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1968 Pontiac Firebird Sprint, Underrated '60s Unicorn With a Perfect Handling Package

The Pontiac Firebird Sprint is a rare, sophisticated, and perfect-handling pony car from the '60s. It’s one of the rarest cars from GM developed by John DeLorean. The 1968 Firebird was America’s answer to the Jaguar XK-E and first came with a 4.1-liter V6 Overhead Cam engine - a rarity in the U.S.
jay Leno 1968 Pontiac Firebird Sprint 6 photos
jay Leno 1968 Pontiac Firebird Sprintjay Leno 1968 Pontiac Firebird Sprintjay Leno 1968 Pontiac Firebird Sprintjay Leno 1968 Pontiac Firebird Sprintjay Leno 1968 Pontiac Firebird Sprint
When DeLorean took over Pontiac, he wanted to develop an American sports car version of the XK-E, or how the E-Type was called in America. He took a Chevy 6 and made an overhead cam engine for it. This engine was first used on the Banshee, a project that quickly flopped. It was the first car with an overhead cam to run a rubber belt.

The Banshee died, but the engine lived to power the Pontiac models developed in 1967, including the new Firebird. The 1968 Pontiac Firebird Sprint was a separate model with unique badging, heavy duty suspension, and the ‘ZE’ cammed engine. This engine had a four-barrel carburetor with chrome air cleaner, producing 215 HP at 5,500 Rpm. This engine option was more expensive than the 350 cubic inch V8, and, as a result, the Sprint never really took-off.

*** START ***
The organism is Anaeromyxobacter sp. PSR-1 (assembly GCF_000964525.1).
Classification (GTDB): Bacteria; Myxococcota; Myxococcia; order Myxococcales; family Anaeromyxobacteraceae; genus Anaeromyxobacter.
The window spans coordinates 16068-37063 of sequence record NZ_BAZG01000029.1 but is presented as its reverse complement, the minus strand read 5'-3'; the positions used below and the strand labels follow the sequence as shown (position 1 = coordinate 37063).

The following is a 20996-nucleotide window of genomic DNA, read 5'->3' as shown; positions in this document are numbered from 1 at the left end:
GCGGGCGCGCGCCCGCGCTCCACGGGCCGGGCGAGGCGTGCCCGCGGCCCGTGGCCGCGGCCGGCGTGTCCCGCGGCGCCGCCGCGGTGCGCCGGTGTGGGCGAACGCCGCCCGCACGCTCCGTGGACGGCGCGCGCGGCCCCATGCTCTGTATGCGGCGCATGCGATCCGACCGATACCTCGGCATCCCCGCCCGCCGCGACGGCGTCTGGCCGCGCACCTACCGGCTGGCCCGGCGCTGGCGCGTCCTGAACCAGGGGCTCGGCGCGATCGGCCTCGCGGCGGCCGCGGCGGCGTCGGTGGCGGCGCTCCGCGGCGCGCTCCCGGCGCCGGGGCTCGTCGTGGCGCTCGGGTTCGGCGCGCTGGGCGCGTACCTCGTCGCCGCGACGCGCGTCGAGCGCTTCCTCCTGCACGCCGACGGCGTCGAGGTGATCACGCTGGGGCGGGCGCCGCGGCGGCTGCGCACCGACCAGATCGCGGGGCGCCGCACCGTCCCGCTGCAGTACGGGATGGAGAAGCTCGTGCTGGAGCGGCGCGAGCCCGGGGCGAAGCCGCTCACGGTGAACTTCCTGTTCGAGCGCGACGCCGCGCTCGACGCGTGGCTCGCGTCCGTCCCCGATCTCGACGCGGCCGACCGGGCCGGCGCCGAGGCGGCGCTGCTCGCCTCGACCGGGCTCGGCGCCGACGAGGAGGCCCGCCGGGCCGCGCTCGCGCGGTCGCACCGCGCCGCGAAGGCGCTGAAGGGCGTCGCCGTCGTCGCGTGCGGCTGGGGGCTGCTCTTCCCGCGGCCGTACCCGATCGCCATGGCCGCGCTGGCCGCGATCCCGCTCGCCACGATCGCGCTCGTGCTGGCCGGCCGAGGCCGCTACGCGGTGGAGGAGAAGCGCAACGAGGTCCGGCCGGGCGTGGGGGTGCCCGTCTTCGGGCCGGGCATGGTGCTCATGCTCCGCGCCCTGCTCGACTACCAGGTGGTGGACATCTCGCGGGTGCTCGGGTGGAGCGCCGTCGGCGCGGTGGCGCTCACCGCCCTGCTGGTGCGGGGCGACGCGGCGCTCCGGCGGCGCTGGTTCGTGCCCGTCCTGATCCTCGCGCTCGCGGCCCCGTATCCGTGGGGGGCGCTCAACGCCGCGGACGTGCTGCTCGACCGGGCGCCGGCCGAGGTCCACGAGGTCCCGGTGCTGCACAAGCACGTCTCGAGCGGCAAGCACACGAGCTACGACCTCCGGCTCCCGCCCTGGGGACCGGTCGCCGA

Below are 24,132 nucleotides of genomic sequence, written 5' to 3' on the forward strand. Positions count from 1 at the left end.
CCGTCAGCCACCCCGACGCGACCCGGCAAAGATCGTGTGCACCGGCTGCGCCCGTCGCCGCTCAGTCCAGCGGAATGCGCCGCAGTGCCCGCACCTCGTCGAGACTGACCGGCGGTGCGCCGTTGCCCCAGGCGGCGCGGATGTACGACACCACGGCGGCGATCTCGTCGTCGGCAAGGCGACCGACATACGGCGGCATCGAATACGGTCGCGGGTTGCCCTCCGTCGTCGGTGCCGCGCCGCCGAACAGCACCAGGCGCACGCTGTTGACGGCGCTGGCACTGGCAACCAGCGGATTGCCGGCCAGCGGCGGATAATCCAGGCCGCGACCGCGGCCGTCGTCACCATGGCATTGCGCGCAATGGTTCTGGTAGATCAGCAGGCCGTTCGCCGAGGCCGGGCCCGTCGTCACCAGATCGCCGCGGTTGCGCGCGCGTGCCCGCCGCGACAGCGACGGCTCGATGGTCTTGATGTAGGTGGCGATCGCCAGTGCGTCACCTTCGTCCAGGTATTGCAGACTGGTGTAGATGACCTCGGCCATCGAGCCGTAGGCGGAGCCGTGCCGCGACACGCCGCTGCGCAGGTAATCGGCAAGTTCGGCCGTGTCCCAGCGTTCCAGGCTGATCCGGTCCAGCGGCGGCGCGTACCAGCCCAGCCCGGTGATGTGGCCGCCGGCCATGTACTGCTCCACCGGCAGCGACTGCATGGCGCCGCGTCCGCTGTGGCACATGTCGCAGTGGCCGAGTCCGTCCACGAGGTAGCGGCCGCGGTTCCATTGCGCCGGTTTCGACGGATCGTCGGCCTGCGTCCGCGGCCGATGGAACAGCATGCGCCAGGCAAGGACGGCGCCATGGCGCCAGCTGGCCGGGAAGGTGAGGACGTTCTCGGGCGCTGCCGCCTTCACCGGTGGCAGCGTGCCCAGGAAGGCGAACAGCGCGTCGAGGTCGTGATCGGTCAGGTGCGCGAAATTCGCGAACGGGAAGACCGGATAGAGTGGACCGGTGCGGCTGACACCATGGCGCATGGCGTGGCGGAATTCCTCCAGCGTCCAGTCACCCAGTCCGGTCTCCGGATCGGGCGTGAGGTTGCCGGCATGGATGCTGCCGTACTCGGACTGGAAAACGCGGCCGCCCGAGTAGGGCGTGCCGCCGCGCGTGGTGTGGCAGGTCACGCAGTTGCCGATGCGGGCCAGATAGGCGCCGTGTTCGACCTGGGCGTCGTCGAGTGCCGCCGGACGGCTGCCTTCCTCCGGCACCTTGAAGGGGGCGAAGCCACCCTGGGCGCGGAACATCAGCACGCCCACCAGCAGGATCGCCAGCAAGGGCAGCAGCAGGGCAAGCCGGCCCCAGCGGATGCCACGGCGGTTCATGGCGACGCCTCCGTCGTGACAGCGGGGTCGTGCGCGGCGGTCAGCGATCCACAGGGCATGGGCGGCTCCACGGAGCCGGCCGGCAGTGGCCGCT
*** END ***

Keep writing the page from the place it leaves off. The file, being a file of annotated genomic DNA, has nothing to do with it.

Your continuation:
Jay Leno has always dreamed of owning one of these, and when the opportunity came in 2019, he jumped on it. His team did a minor restomod on it. They pulled out the engine and rebuilt it with performance modifications such as cams, bigger pistons, and a Tremec TKX 5-speed transmission.

The 1968 Sprint, unlike most American muscle cars of the era, had smaller wheels, a V6, and low-end torque. However, where the '60s Camaro and Corvette lost, the Firebird won. It came with stellar handling from the get-go, with multi-springs and staggered shocks on the rear. It had an efficient and reliable engine with remarkable advances. This pony car was light, with a good power-to-weight ratio, making it the perfect American car to compete with European roadsters.

The unique hood tachometer, '60s styling, and handling package make all the difference in the world. According to Leno, it’s one of the few cars from that era where the engine doesn’t overpower the chassis.

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